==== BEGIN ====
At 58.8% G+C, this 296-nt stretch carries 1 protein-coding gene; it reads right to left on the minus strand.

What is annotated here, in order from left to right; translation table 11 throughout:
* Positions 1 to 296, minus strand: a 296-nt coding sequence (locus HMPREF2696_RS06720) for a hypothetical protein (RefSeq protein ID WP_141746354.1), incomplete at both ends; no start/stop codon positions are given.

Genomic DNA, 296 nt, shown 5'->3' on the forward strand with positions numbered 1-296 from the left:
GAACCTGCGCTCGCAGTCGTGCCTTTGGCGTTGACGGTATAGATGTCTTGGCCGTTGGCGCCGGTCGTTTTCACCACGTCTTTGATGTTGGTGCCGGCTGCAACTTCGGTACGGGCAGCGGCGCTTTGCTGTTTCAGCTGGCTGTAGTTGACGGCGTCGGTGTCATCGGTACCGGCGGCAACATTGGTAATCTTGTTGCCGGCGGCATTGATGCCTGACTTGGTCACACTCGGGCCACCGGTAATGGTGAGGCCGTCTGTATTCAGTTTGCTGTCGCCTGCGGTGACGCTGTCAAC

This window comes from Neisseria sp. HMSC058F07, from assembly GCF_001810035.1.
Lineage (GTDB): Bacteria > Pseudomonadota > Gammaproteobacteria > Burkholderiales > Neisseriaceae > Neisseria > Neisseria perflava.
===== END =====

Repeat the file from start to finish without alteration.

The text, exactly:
At 58.8% G+C, this 296-nt stretch carries 1 protein-coding gene; it reads right to left on the minus strand.

What is annotated here, in order from left to right; translation table 11 throughout:
* Positions 1 to 296, minus strand: a 296-nt coding sequence (locus HMPREF2696_RS06720) for a hypothetical protein (RefSeq protein ID WP_141746354.1), incomplete at both ends; no start/stop codon positions are given.

Genomic DNA, 296 nt, shown 5'->3' on the forward strand with positions numbered 1-296 from the left:
GAACCTGCGCTCGCAGTCGTGCCTTTGGCGTTGACGGTATAGATGTCTTGGCCGTTGGCGCCGGTCGTTTTCACCACGTCTTTGATGTTGGTGCCGGCTGCAACTTCGGTACGGGCAGCGGCGCTTTGCTGTTTCAGCTGGCTGTAGTTGACGGCGTCGGTGTCATCGGTACCGGCGGCAACATTGGTAATCTTGTTGCCGGCGGCATTGATGCCTGACTTGGTCACACTCGGGCCACCGGTAATGGTGAGGCCGTCTGTATTCAGTTTGCTGTCGCCTGCGGTGACGCTGTCAAC

This window comes from Neisseria sp. HMSC058F07, from assembly GCF_001810035.1.
Lineage (GTDB): Bacteria > Pseudomonadota > Gammaproteobacteria > Burkholderiales > Neisseriaceae > Neisseria > Neisseria perflava.